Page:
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NEWS UPDATES Asean Affairs           25   July  2011

Budget tweaking could finance new Thai programs

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The new Thai government should be able to find about 200 billion baht (US$6.6 billion) to support some of its ambitious spending programs by making adjustments to the 2012 fiscal budget, according to Budget Bureau director Valairat Sriaroon.

Pheu Thai Party strategists are currently working on proposals to revise the budget, which was passed by the outgoing Democrat-led coalition before the July 3 election, said Miss Valairat.

The previous draft for the fiscal year that begins on October 1 set expenditures at 2.25 trillion baht and revenue of 1.9 trillion, producing a deficit of 350 billion baht.

Miss Valairat said that about 70 percent of the budget was for fixed expenditures including civil service salaries, debt repayments and other obligations. "These expenses are fixed and are hard to adjust," she said.

The rest of the budget is for expenditures to support government policies such as 15 years of free education, the school milk program, universal healthcare and farm price guarantees.

Those programs require a total of about 400 billion baht. However, about half of this amount could support new Pheu Thai program that would cost about the same as similar ones carried out by its predecessor.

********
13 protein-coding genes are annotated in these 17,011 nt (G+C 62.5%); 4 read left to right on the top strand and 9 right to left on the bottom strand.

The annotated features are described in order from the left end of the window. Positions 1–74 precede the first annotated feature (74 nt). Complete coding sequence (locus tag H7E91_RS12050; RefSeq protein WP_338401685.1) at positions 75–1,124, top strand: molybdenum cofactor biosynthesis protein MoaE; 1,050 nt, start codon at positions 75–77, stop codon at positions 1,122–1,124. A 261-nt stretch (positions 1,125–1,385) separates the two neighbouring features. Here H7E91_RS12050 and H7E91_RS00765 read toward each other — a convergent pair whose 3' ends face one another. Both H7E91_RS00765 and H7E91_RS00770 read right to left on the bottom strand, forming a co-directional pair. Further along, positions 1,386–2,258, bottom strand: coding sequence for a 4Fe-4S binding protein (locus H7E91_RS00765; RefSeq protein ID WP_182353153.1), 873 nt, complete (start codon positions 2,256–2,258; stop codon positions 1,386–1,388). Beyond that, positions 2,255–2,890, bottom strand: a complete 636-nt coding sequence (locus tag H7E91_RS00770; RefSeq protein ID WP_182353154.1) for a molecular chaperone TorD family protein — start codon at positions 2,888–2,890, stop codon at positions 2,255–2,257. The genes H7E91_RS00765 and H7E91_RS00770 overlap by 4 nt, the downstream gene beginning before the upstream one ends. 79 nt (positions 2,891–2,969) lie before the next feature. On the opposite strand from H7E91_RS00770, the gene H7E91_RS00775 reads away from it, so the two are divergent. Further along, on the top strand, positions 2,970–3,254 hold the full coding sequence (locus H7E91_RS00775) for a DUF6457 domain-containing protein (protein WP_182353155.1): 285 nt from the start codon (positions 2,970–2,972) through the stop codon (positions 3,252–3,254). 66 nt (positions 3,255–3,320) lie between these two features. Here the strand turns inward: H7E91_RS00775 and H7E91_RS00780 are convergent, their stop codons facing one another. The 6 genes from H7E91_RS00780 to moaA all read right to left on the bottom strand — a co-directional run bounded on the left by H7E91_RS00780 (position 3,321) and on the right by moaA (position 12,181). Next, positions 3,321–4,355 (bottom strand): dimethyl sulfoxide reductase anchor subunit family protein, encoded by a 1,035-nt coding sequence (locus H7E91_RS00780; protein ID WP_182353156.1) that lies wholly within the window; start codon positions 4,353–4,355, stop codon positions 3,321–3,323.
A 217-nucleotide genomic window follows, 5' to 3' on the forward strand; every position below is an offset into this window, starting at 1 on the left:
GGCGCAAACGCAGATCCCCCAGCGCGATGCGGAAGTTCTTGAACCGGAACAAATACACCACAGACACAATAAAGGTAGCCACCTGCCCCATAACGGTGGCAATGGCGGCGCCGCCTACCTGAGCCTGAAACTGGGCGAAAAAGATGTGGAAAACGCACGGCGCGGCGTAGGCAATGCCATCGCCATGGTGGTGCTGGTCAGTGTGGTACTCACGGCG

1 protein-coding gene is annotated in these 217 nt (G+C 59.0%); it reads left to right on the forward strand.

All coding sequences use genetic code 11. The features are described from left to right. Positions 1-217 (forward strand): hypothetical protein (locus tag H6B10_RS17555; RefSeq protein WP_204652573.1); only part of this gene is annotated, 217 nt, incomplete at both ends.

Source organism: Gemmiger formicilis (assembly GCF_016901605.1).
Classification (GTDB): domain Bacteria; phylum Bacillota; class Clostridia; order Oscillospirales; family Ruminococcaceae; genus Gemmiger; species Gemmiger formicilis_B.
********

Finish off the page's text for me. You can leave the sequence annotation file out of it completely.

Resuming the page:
For example, she said, money for the revival of rice mortgages could be taken from the budget that would have been spent on the Democrats' farm price guarantee program. Similarly, funds from the existing school computer program could be used to help the new administration purchase tablet computers for school children as it has promised.

However, the Budget Bureau expects the effective date of the fiscal 2012 budget may have to be delayed from Oct 1 to January next year, given the change in administration. In any case, state agencies would be able to spend from the existing 2011 fiscal budget before the amended 2012 budget is approved.

Miss Valairat also said that the revenue projection for 2011 of 1.77 trillion baht had been revised up to 1.83 trillion in light of healthy economic conditions, so the deficit would be less than the 420 billion baht forecast previously.

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This year in Thailand-what next?

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It is commonplace in journalism to write two types of articles at the transition point between the year that has passed and the New Year. As this writer qualifies as an “old hand” in observing Thailand with a track record dating back 14 years, it is time take a shot at what may unfold in Thailand in 2011.

The first issue that can’t be answered is the health of Thailand’s beloved King Bhumibol, who is now 83 years old. He is the world's longest reigning monarch, but elaborate birthday celebrations in December failed to mask concern over his health. More


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